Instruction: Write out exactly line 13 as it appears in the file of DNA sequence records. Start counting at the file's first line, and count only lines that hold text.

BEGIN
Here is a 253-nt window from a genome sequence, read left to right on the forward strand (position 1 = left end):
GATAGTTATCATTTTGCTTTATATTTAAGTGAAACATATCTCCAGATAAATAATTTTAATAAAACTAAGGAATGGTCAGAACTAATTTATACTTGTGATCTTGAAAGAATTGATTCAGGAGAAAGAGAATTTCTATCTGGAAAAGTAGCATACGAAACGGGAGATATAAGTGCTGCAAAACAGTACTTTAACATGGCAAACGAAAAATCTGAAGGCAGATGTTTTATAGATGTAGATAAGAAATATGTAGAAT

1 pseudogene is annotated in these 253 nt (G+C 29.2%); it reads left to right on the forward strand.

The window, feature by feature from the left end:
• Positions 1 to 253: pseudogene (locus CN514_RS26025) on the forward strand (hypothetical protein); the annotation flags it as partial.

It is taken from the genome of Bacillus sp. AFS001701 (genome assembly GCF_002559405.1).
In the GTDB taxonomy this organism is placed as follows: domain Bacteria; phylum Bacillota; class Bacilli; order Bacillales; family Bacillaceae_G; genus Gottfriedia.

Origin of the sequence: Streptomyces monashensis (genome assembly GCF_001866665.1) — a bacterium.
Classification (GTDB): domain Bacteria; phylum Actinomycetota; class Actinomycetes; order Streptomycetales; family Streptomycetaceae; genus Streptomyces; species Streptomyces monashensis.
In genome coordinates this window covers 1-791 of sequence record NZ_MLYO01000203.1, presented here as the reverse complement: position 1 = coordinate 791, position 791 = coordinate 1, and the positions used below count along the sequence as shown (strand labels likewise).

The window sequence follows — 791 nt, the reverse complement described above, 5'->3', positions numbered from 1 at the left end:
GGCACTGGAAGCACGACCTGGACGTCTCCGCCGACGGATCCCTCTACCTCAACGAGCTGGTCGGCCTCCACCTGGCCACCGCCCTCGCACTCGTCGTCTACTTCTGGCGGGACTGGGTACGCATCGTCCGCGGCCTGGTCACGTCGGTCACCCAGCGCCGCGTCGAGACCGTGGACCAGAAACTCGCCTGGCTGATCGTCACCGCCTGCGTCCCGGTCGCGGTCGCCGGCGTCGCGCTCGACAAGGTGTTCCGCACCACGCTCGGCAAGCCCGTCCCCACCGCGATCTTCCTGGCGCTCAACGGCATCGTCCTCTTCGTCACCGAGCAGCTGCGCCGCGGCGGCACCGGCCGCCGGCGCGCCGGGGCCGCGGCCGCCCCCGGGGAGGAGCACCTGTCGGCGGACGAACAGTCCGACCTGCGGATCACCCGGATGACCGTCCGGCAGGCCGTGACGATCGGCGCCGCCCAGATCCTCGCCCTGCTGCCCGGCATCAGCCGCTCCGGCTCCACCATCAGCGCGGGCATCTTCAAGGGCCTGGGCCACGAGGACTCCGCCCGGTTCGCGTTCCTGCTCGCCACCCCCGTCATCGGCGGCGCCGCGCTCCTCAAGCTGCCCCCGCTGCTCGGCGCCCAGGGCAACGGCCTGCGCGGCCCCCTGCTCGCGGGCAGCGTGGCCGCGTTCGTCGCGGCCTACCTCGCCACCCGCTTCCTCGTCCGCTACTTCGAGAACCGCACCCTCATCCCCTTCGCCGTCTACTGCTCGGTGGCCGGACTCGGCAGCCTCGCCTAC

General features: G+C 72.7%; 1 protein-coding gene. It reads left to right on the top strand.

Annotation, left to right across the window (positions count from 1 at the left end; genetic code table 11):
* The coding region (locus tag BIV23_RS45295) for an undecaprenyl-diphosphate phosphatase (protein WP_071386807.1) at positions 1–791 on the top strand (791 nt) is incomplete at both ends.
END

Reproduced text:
General features: G+C 72.7%; 1 protein-coding gene. It reads left to right on the top strand.